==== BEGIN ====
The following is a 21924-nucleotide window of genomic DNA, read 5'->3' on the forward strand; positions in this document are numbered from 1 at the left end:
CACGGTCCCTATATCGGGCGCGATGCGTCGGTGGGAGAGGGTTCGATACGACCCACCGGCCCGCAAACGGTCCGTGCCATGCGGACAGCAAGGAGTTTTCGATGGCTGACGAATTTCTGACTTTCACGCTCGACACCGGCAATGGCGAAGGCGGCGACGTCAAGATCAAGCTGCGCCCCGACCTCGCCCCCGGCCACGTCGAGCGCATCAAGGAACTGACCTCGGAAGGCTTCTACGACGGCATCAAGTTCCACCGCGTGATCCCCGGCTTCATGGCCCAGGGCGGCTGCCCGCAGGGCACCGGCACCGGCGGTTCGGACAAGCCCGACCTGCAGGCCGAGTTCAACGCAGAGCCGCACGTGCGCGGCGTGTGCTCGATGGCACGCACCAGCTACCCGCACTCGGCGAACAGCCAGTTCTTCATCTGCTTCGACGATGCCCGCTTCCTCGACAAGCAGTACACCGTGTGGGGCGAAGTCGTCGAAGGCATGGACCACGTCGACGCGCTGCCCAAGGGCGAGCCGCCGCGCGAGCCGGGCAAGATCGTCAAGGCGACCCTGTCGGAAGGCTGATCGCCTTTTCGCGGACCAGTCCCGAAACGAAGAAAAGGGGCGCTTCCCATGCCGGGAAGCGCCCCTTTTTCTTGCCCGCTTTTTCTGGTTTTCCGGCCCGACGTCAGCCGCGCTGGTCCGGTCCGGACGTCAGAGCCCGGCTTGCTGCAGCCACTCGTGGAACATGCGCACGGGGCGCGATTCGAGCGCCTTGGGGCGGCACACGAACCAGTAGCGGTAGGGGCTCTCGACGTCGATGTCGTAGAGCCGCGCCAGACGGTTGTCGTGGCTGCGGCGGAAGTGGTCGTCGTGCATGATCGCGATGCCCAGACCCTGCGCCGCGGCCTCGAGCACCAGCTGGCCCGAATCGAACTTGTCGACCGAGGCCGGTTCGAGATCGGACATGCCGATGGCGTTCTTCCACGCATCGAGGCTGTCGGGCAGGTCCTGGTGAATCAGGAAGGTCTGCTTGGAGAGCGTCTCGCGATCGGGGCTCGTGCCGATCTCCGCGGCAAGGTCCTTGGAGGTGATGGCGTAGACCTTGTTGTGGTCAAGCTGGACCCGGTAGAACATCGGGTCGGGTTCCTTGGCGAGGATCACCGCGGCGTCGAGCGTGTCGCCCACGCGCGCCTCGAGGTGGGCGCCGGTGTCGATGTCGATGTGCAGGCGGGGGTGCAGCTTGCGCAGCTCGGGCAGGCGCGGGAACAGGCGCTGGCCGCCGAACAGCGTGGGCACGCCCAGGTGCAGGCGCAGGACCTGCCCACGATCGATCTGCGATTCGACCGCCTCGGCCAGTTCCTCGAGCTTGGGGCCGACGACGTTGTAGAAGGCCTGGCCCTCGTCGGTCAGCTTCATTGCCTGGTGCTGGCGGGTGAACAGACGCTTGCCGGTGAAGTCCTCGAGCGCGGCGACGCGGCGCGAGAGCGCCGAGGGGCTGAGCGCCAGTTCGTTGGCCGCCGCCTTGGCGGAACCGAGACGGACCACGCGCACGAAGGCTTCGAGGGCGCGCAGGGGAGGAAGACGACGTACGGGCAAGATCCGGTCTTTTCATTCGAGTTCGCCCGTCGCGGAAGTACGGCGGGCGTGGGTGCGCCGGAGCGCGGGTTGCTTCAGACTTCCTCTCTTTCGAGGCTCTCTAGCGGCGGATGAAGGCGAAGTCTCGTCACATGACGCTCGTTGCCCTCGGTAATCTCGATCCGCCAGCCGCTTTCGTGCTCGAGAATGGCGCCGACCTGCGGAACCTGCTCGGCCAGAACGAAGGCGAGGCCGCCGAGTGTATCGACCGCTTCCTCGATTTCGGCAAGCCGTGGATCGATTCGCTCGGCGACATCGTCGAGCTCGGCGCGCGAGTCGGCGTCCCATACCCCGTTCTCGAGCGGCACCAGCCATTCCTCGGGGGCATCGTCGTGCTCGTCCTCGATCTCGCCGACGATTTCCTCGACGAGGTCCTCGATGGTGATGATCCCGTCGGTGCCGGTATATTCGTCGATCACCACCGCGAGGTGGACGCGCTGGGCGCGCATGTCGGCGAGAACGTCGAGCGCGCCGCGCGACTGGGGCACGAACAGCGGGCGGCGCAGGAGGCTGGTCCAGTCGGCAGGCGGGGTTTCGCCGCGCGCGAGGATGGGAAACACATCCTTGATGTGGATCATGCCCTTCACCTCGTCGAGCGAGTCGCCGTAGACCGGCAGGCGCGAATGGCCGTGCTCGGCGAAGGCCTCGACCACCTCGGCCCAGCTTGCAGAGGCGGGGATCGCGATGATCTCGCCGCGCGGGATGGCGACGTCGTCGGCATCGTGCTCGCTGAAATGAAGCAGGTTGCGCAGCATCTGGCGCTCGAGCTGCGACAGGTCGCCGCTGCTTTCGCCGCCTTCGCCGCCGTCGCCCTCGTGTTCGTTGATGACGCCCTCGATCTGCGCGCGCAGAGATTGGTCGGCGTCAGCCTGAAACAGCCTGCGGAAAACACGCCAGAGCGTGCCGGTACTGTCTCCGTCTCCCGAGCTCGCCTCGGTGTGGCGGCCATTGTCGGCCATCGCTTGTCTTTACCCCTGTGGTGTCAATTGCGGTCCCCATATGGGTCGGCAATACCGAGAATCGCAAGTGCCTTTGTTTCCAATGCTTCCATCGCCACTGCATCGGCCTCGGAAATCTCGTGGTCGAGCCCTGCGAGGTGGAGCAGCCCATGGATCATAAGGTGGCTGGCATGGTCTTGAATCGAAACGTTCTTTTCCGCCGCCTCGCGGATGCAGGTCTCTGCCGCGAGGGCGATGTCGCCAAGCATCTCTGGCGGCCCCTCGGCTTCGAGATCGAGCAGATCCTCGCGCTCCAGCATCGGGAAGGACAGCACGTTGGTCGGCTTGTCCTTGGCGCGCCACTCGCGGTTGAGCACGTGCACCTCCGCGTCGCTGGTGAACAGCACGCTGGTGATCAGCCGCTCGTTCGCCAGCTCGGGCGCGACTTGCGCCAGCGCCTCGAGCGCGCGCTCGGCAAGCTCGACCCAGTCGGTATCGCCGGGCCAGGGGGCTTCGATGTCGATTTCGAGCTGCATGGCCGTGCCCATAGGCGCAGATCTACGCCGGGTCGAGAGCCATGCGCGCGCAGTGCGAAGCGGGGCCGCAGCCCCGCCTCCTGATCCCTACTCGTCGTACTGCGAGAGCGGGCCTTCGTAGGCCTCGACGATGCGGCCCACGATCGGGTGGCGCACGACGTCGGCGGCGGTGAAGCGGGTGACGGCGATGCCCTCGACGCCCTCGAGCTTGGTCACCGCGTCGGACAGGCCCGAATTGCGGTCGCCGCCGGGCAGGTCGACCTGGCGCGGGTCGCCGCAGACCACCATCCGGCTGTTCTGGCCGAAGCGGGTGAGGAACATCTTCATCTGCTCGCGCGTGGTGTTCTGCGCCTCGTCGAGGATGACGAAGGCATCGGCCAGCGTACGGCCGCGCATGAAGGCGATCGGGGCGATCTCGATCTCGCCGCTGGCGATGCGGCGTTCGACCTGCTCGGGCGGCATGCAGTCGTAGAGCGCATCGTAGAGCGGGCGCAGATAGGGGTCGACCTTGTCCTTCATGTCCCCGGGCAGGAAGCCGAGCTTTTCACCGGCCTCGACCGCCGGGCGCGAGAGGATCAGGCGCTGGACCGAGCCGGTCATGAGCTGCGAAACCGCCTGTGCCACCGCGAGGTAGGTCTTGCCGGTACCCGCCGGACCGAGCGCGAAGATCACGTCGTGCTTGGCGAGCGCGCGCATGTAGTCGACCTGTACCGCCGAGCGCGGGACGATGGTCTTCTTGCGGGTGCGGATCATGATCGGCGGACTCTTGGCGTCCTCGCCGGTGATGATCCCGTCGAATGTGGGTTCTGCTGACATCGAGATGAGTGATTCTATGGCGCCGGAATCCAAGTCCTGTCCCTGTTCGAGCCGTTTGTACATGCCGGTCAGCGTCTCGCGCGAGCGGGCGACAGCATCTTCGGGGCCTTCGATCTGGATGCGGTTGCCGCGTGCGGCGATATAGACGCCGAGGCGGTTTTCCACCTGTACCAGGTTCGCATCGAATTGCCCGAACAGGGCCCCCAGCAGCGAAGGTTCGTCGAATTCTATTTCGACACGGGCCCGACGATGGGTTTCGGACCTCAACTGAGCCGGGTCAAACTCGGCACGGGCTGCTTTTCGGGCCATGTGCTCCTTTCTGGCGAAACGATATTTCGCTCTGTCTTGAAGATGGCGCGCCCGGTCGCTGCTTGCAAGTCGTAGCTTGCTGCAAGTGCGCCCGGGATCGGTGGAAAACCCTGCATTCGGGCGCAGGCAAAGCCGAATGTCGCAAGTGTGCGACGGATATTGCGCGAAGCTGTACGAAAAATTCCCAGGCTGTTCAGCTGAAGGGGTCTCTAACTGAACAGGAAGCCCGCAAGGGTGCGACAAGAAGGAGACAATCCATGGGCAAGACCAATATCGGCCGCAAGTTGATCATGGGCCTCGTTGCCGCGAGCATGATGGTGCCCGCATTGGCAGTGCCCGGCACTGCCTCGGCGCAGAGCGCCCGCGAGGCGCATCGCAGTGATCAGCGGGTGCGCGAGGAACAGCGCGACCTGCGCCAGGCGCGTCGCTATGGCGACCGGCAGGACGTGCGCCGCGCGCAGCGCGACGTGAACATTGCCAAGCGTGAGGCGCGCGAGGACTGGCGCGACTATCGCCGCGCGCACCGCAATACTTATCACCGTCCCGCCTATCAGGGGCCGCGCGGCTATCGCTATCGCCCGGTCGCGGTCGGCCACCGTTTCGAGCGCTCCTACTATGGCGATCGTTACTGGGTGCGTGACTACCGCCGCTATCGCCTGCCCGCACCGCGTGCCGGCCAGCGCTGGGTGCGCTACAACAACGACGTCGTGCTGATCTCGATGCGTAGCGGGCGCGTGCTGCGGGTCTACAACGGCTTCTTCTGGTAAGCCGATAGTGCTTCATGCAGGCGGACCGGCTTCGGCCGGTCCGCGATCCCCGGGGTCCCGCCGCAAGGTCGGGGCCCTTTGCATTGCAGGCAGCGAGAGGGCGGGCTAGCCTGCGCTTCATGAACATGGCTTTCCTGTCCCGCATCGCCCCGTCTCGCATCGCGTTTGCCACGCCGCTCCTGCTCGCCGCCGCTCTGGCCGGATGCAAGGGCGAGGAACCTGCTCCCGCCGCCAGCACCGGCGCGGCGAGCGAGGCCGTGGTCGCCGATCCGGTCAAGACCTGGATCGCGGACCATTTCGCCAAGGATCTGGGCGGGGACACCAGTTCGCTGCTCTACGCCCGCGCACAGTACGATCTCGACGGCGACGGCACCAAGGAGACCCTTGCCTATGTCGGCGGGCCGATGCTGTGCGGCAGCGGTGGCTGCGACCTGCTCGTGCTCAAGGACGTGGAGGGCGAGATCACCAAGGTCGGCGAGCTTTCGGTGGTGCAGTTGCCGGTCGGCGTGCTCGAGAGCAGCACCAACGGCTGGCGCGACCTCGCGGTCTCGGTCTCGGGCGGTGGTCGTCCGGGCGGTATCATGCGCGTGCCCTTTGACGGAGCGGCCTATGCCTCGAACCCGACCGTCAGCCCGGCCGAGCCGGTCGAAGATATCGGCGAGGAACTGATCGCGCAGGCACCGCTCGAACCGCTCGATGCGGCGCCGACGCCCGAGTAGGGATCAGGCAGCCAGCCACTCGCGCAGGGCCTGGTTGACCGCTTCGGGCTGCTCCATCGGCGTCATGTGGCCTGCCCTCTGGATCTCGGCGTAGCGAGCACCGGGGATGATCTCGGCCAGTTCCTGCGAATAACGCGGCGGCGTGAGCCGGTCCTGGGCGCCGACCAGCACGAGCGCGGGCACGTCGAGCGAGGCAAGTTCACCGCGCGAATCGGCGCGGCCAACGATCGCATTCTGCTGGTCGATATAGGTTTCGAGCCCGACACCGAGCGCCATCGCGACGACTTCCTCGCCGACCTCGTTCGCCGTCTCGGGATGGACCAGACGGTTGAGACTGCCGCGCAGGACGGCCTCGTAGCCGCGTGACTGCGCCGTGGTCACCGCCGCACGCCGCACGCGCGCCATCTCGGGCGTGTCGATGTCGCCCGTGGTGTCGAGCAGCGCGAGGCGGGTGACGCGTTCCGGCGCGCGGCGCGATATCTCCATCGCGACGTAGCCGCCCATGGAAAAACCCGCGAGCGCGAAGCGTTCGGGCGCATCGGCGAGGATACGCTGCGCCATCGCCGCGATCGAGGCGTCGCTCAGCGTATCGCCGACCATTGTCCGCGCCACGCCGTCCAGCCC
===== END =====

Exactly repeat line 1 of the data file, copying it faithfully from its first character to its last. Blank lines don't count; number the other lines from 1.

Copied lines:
The following is a 21924-nucleotide window of genomic DNA, read 5'->3' on the forward strand; positions in this document are numbered from 1 at the left end: